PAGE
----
The legacy of Marie Schlau: literature to help cure Friedreich's Ataxia

If you feel like reading an unputdownable novel while collaborating with a just and solidary cause, "The Legacy of Marie Schlau" is your book! 100% of all funds raised will be dedicated to medical research to find a cure for Friedreich's Ataxia, a neurodegenerative disease that affects mostly young people, shortening their life expectancy and confining them to a wheelchair.

The life of Marie Schlau, a German Jewish girl born in 1833 hides great unsolved mysteries: accidents, disappearances, enigmas, unknown diagnoses, disturbing murders, love, tenderness, greed, lies, death ... alternatively a different story unfolds every time and takes us closer to the present. Thus, there are two parallel stories unravelling, each in a different age and place, which surprisingly converge in a revelatory chapter.

Paperback and Kindle versions for "The legacy of Marie Schlau" available for sale at Amazon now!

https://www.amazon.com/Legacy-Marie-Schlau-collective-Friedreichs-ebook/dp/B01N28AFWZ

 

Research projects currently being financed by BabelFAmily

Currently, BabelFAmily is financing two promising research projects aimed at finding a cure for Friedreich's Ataxia. Whenever you make a donation to us or purchase a copy of "The legacy of Marie Schlau", this is where all funds raised will be devoted to:

1) Gene Therapy for Friedreich's Ataxia research project:

https://www.irbbarcelona.org/en/news/international-patient-advocates-partner-to-fund-spanish-gene-therapy-project-to-treat

The project is the result of an initiative of Spanish people affected by this rare disease who are grouped in GENEFA in collaboration with the Spanish Federation of Ataxias and the BabelFAmily. The Friedreich’s Ataxia Research Alliance (FARA), one of the main patients’ associations in the United States now joins the endeavour.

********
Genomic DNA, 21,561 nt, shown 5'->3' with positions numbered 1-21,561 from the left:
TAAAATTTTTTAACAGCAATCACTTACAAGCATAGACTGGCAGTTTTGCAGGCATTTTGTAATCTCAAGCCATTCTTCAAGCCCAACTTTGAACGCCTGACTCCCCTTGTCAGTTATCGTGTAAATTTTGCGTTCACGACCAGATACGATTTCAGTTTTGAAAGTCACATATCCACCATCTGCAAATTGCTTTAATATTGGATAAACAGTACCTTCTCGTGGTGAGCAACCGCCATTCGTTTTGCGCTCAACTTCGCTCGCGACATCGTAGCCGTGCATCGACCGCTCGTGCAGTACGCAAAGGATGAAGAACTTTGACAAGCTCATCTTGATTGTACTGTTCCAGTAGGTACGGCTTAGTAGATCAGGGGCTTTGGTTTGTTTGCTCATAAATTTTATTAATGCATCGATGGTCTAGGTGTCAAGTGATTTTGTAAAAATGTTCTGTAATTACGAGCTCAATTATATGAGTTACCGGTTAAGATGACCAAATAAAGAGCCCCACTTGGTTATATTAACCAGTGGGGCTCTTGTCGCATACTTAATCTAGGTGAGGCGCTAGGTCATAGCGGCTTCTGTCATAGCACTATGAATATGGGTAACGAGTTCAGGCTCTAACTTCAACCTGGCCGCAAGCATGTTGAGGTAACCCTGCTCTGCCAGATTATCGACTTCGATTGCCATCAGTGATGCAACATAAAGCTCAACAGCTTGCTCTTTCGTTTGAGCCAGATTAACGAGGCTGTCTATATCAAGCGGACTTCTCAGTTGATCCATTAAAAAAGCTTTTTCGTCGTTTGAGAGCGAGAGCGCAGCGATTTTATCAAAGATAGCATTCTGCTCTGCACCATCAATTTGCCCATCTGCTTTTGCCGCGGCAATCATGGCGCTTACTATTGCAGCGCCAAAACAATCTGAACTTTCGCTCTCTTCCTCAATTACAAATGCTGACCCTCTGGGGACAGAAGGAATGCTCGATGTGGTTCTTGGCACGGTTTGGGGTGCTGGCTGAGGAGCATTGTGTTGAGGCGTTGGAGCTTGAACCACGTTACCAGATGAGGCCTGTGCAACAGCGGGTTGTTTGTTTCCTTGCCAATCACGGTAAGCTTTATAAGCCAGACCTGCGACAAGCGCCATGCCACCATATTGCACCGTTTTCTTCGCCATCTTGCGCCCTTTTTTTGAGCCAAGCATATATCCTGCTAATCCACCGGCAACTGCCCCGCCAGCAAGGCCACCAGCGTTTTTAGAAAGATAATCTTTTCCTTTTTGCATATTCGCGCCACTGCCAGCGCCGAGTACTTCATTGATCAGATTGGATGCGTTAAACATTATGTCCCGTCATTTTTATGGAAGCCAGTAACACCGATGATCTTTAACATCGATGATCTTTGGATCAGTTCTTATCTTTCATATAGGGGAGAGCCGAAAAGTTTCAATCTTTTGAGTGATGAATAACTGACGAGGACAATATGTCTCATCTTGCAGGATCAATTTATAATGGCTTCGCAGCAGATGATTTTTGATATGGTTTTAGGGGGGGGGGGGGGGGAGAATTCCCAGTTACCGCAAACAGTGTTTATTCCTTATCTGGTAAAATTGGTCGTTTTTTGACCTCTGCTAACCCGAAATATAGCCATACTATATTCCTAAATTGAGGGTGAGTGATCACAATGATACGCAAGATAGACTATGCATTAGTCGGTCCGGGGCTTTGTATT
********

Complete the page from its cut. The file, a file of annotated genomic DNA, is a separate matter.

2) Frataxin delivery research project:

https://www.irbbarcelona.org/en/news/new-research-front-to-tackle-friedreichs-ataxia
The associations of patients and families Babel Family and the Asociación Granadina de la Ataxia de Friedreich (ASOGAF) channel 80,000 euros of their donations (50% from each organisation) into a new 18-month project at the Institute for Research in Biomedicine (IRB Barcelona). The project specifically aims to complete a step necessary in order to move towards a future frataxin replacement therapy for the brain, where the reduction of this protein causes the most damage in patients with Friedreich’s Ataxia.

The study is headed by Ernest Giralt, head of the Peptides and Proteins Lab, who has many years of experience and is a recognised expert in peptide chemistry and new systems of through which to delivery drugs to the brain, such as peptide shuttles—molecules that have the capacity to carry the drug across the barrier that surrounds and protects the brain. Since the lab started its relation with these patients’ associations in 2013*, it has been developing another two projects into Friedrich’s Ataxia.